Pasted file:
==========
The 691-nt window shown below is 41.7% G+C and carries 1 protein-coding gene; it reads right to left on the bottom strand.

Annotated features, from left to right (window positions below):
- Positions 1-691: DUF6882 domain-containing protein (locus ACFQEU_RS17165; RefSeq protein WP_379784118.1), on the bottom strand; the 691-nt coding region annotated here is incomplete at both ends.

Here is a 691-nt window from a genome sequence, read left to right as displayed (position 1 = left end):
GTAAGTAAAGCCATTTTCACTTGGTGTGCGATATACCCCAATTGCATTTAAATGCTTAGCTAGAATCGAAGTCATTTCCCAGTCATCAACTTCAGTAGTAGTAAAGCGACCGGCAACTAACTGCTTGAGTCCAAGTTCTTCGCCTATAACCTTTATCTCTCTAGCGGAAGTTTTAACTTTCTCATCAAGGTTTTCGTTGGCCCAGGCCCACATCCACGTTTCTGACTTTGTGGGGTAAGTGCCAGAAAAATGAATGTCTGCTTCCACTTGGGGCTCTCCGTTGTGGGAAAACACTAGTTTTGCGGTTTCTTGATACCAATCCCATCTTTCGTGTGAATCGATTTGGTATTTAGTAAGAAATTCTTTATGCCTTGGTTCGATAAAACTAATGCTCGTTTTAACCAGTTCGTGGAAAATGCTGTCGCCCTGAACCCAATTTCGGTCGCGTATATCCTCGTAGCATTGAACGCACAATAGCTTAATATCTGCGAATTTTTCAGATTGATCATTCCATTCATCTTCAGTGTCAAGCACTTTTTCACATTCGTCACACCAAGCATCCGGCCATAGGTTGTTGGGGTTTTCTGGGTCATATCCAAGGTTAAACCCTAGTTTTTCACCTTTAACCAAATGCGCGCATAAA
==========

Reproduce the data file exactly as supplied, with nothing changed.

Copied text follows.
The 691-nt window shown below is 41.7% G+C and carries 1 protein-coding gene; it reads right to left on the bottom strand.

Annotated features, from left to right (window positions below):
- Positions 1-691: DUF6882 domain-containing protein (locus ACFQEU_RS17165; RefSeq protein WP_379784118.1), on the bottom strand; the 691-nt coding region annotated here is incomplete at both ends.

Here is a 691-nt window from a genome sequence, read left to right as displayed (position 1 = left end):
GTAAGTAAAGCCATTTTCACTTGGTGTGCGATATACCCCAATTGCATTTAAATGCTTAGCTAGAATCGAAGTCATTTCCCAGTCATCAACTTCAGTAGTAGTAAAGCGACCGGCAACTAACTGCTTGAGTCCAAGTTCTTCGCCTATAACCTTTATCTCTCTAGCGGAAGTTTTAACTTTCTCATCAAGGTTTTCGTTGGCCCAGGCCCACATCCACGTTTCTGACTTTGTGGGGTAAGTGCCAGAAAAATGAATGTCTGCTTCCACTTGGGGCTCTCCGTTGTGGGAAAACACTAGTTTTGCGGTTTCTTGATACCAATCCCATCTTTCGTGTGAATCGATTTGGTATTTAGTAAGAAATTCTTTATGCCTTGGTTCGATAAAACTAATGCTCGTTTTAACCAGTTCGTGGAAAATGCTGTCGCCCTGAACCCAATTTCGGTCGCGTATATCCTCGTAGCATTGAACGCACAATAGCTTAATATCTGCGAATTTTTCAGATTGATCATTCCATTCATCTTCAGTGTCAAGCACTTTTTCACATTCGTCACACCAAGCATCCGGCCATAGGTTGTTGGGGTTTTCTGGGTCATATCCAAGGTTAAACCCTAGTTTTTCACCTTTAACCAAATGCGCGCATAAA